Knowledge Work

Peter Drucker coined the term "knowledge worker" in the late 1950s, during the most productive years of the industrial revolution. He used it to show that much of what workers do within firms was starting to change. The most profound part of that change concerns the fact that many, if not most, productive workers no longer perform physical labor, but instead work with knowledge, performing mental labor. Now, over 50 years later, we are still experiencing the implications of that shift.

Knowledge work represents a fundamental change in economic society, management practice, and individuals' approaches to their work. I explore these changes, and others, in my blog. But, I'll mention a few implications here:

Knowledge workers, not management, own the means of production.

This represents a drastic change to most of our economic models, in which capital contributed by the owners of the firm is used to produce the output of the operation. This capital may be equipment or funding for the acquisition of equipment. Either way, the means of physical production are owned by the firm, and therefore, are the property of the owners of the firm. Workers become employees in order to have access to the equipment and, thus, to be more productive. In a knowledge work economy, this changes. The means of production - knowledge workers' knowledge, experience, and intelligence - cannot be owned by anyone other than themselves; they can only be rented. One effect is that knowledge workers are much more mobile than manual workers. We see this today in the rise of outsourcing, contract work, and the gig economy.

The process of knowledge work is idiosyncratic and mostly unobservable.

This represents a drastic change to management practice, which has been based on observation for the last century or so. In the late 19th century, Frederick Taylor used observation to implement scientific management. His famous time and motion studies represented the first effort to rationalize manual work. Owners and managers used Taylor's processes to fine-tune the jobs within their factories in order to improve labor productivity. In knowledge work, this changes. The mental processes individuals use to solve problems or innovate, for example, are poorly understood. We don't understand how people arrive at the aha moment. We can't deconstruct the processes knowledge workers use to deploy their mental resources and produce results. One effect is that knowledge workers cannot be compelled by traditional reward structures to work in particular ways. We see this today in firms' acceptance of things like breakrooms, games, and social events that were previously considered a wasteful deterrent to productivity.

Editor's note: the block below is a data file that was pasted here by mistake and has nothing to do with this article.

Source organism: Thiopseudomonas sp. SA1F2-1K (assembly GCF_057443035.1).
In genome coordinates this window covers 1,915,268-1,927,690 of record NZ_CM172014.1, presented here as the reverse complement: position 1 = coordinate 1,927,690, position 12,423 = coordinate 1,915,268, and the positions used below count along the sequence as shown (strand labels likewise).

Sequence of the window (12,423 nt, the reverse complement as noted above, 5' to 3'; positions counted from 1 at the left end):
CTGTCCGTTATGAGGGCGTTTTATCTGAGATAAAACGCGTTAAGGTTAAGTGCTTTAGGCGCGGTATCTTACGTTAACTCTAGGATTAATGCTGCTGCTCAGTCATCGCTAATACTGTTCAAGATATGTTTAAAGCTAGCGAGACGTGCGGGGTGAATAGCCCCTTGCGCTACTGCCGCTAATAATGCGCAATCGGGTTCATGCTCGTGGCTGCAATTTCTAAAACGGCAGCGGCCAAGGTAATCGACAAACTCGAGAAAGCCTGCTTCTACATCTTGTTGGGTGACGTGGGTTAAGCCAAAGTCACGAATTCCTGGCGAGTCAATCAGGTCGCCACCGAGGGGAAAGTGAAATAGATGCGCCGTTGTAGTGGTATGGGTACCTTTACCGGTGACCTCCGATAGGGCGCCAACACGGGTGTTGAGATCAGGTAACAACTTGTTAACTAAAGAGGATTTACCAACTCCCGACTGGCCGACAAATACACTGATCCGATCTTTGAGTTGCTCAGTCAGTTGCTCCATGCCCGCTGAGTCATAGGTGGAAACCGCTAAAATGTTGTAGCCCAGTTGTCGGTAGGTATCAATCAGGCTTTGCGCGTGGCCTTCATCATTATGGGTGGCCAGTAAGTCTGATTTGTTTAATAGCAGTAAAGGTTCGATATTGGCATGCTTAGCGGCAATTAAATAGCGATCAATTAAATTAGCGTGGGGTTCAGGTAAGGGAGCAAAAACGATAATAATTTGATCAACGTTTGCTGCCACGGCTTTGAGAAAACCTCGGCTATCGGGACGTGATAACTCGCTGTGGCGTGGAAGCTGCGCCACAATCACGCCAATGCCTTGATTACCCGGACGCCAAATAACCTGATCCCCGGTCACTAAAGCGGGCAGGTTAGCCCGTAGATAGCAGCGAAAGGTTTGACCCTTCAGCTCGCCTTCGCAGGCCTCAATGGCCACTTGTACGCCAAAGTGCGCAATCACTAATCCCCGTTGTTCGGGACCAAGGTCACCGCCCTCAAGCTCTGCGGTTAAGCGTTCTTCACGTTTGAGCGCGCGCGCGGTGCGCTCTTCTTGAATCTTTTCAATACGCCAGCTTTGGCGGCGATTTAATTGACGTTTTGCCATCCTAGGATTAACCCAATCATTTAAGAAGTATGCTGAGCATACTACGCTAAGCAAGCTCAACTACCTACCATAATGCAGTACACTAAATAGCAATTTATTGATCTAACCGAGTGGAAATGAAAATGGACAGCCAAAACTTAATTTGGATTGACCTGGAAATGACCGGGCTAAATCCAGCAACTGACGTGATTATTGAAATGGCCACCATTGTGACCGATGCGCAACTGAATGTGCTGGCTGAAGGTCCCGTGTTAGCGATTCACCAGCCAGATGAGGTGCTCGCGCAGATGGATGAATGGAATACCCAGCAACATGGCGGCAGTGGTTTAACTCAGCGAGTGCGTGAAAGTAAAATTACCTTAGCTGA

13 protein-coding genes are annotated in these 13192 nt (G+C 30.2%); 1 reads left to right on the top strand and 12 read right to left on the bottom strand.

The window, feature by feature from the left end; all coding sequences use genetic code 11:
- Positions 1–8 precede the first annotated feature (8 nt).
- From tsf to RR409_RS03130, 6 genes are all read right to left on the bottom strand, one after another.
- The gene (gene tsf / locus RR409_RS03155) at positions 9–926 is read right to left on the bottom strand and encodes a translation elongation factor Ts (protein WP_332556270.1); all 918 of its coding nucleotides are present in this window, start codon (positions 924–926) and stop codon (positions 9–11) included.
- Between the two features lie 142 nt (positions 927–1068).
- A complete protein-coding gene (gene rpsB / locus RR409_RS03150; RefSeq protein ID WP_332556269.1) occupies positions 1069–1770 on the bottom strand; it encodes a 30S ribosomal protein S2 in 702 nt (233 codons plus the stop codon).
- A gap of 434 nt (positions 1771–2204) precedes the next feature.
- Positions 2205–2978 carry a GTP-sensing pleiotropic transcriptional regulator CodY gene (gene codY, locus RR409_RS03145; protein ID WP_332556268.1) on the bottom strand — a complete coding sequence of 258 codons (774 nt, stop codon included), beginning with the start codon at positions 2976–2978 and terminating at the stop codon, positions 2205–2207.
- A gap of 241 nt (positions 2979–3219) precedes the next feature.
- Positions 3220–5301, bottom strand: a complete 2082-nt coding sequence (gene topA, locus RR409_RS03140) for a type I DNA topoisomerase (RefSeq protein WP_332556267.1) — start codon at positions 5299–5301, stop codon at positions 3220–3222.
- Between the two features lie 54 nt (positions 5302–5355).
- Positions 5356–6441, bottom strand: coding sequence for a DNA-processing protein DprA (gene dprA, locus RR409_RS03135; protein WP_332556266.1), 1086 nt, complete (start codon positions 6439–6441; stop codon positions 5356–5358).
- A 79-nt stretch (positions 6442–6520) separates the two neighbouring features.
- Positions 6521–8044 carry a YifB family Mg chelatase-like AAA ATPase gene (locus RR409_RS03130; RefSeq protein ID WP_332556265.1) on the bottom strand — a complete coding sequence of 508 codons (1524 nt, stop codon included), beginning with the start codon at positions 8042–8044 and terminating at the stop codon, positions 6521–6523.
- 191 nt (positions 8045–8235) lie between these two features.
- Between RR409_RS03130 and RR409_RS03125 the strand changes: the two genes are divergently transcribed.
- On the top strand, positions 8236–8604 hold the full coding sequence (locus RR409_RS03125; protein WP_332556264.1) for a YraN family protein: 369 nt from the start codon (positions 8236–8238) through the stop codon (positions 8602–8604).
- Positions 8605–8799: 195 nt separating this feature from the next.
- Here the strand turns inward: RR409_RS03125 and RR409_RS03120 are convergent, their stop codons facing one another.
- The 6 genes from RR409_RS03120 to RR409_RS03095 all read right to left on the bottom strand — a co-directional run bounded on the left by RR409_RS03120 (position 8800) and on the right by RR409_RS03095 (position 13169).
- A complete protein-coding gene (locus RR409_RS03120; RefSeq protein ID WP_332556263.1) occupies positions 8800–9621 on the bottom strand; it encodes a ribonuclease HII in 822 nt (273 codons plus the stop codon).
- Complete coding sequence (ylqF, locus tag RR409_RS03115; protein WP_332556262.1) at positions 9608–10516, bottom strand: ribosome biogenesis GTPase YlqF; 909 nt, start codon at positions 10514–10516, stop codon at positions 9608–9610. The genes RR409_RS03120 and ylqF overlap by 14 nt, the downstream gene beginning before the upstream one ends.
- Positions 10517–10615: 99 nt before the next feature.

Knowledge workers, not management, are the experts in how to get the work done.

This represents a drastic change to self-management, which has been increasing in importance over the last several decades. Manual work was defined and designed by the firm. The firm trained a new employee to use the firm's equipment, rewarded the employee based on how close the employee could get to the ideal usage of the equipment, and told the employee to make changes when the process was upgraded to increase productivity. In knowledge work, this changes. Management can define the desired outcome, but not the process to produce that outcome. Therefore, knolwedge workers are required to manage themselves to a great degree. They must monitor their own performance, develop ways to improve their productivity, motivate themselves, and continually train themselves in the face of change. One effect is that knowledge workers cannot rely on management to explain how to be productive. We see this today in conferences where knowledge workers teach each other new techniques and in self-directed learning opportunities provided by firms.

I explore these changes and others on my blog. But, I'd like to explore the third, self-management, in more detail here.

Some argue that our current primary and secondary education methods developed in order to create good manual employees. Good employees, the argument goes, have a basic knowledge set, are good at doing what they're told, are trained to accept carrot-and-stick motivational tactics, and can solve relatively simple problems by themselves. Without getting into the philosophical argument, I believe it is fair to say that educational systems are not well-positioned to train students in self-management. To date, the educational system does not attempt to train students in time/task management, knowledge management, or attention management skills. I mention this because the knowledge work economy requires workers to be good at all three skillsets. In particular, attention management is a primary skill in knowledge work. Our attention is our productive resource. We must focus our attention on the problem we are asked to solve or the knowledge product we are trying to produce in order to complete knowledge work tasks. In addition to a lack of training in these areas, we don't work in a neutral attention environment. Our attention is under assault throughout our days. Open offices, instant messaging, meetings, and email are just a few of the demands the workplace places on our attention. In our private lives, the internet is an attention addiction mechanism. In the face of these demands, I have developed the Attention Compass system to help you harness your attention in productive ways. You can check it out here.